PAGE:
Adam Fergus plays the role of the intelligent yet smartass character of Mick Davies in this season of "Supernatural." Out of Drogheda, Ireland, the talented actor is also known for his roles in the 2008 romance film "Satellites and Meteorites," the recent TV mini-series' "Roots" and "Clean Break," and "Scandal." Fergus can soon be seen in the fabulous films "The Professor and the Madman" and "The First."

Jensen and Jared make it fun on the set

CB: How has "Supernatural" changed your life?

AF: Every show you do has an effect on yourself as an actor.

I'll tell you; on a show like "Supernatural," I can see how the show has been running for 12 years. It would only run so long with a certain combination of things that have come together. Good writing, good directing, good storylines. I think it comes from the top down. Working with the likes of Jensen and Jared really brought home the truth that I already knew. The only reason this show is this successful is that these guys are great at what they do, and they're also such good people who run a very positive, and a fun and hard working set. It reaffirms my belief that what we do as actors is so fun, and we are so privileged to do this, that it really just puts a smile on your face. Whether you do one episode or six or 26, you get a really warm feeling from doing good work in a happy environment.

CB: Are you ever recognized by fans?

AF: I was in Palm Springs last week actually. I was having breakfast in a restaurant and this woman came up to me and said I'm so sorry to disturb you, but my daughter is a huge fan of "Supernatural." The fan base is just an incredible bunch of people. They're so knowledgeable; they're so dedicated, they so appreciate someone from the show reaching out to them, and I think that has had a positive effect on my life.

Incredible environment from the top down

CB: What is a day on the set of "Supernatural" like?

AF: There's a lot of fun on set, joking about, but it's also a very hard working environment. People take their jobs very seriously. Everybody from Jared and Jensen and all the way through are so focused on what they do. The first scene I had with Jared and Jensen, they started just kicking the "mick" out of me, pardon the pun because my name is Mick.

You know joking around about this cockney accent I was doing and that they couldn't understand it. The writing is so incredible that it allows for a small bit of riffing or adlibbing in scenes. There's a scene coming up in episode 17 where there's a really fun ad-lib in it.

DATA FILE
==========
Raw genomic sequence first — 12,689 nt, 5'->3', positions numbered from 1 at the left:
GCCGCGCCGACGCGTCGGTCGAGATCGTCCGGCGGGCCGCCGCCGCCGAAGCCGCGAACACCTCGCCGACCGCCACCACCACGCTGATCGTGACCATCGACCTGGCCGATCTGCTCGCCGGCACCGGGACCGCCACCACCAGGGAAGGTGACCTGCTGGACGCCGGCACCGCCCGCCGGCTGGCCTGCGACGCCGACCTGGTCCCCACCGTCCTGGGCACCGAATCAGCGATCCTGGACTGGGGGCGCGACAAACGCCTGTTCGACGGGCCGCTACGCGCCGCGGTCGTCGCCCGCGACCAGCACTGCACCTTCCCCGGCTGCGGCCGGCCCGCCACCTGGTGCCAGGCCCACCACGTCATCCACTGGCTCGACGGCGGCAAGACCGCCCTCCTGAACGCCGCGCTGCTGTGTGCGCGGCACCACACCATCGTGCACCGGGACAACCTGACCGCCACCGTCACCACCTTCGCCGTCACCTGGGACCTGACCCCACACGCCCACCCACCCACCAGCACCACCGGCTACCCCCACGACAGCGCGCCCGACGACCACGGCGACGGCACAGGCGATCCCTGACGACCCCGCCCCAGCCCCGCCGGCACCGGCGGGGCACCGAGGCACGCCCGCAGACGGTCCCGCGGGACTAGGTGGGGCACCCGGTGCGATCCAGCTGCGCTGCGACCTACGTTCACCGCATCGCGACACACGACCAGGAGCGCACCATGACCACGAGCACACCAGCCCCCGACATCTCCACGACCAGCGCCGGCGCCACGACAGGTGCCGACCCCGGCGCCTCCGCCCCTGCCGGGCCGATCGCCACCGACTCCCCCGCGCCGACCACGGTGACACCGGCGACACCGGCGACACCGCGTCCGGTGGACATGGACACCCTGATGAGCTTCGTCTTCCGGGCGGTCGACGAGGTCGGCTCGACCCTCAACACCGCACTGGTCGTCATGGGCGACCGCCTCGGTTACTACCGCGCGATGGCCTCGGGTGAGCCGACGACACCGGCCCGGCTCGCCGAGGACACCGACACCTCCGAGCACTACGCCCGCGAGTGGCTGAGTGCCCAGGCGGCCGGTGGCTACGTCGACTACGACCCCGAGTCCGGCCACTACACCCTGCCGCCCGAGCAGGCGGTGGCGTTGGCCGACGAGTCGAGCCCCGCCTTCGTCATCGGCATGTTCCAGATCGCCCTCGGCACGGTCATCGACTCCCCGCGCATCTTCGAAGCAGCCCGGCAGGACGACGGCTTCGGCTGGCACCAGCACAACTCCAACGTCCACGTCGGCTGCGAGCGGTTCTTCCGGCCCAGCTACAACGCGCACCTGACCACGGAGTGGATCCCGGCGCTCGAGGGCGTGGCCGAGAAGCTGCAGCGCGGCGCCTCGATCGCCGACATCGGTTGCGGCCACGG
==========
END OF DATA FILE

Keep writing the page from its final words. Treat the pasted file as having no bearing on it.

His latest films

CB: Tell your fans about the roles in your very cool films.

AF: They're amazing. Starting with "The Professor and the Madman," I would love to say that I have a massive role in that movie, but I do get to play Sean Penn's brother. It's about the compilation of the Oxford English dictionary back in the late 1800's or early 1900's, and it's all a true story. They were not only looking for the definition, the history and evolution of each word through the ages.

It was such an honor and a dream of mine to get to work with Sean Penn. "The First" is a fascinating tale about a woman who was forgotten in modern day cinema: Mary Pickford. She was the first and biggest of the silent movie stars to make the transition to talkies. Including her first husband, Owen Moore, and I play Owen Moore. Coincidentally, he grew up about 20 miles from my hometown, so we literally grew up in the same county in Ireland.

Can he still dance the tango?

CB: Are you a romantic at heart, and can you still dance the Tango?

AF: That whole Tango business, right? A girl I worked with years ago was a great dancer and she taught me on set how to dance the Tango. Am I a romantic at heart?

I would say yes. I can hear all my ex- girlfriends perking their ears up as I speak. I love giving a romantic gesture. I love being romantic. I think if you are lucky enough to be in love then it's one of those perks. There's nothing like putting a smile on someone else's face.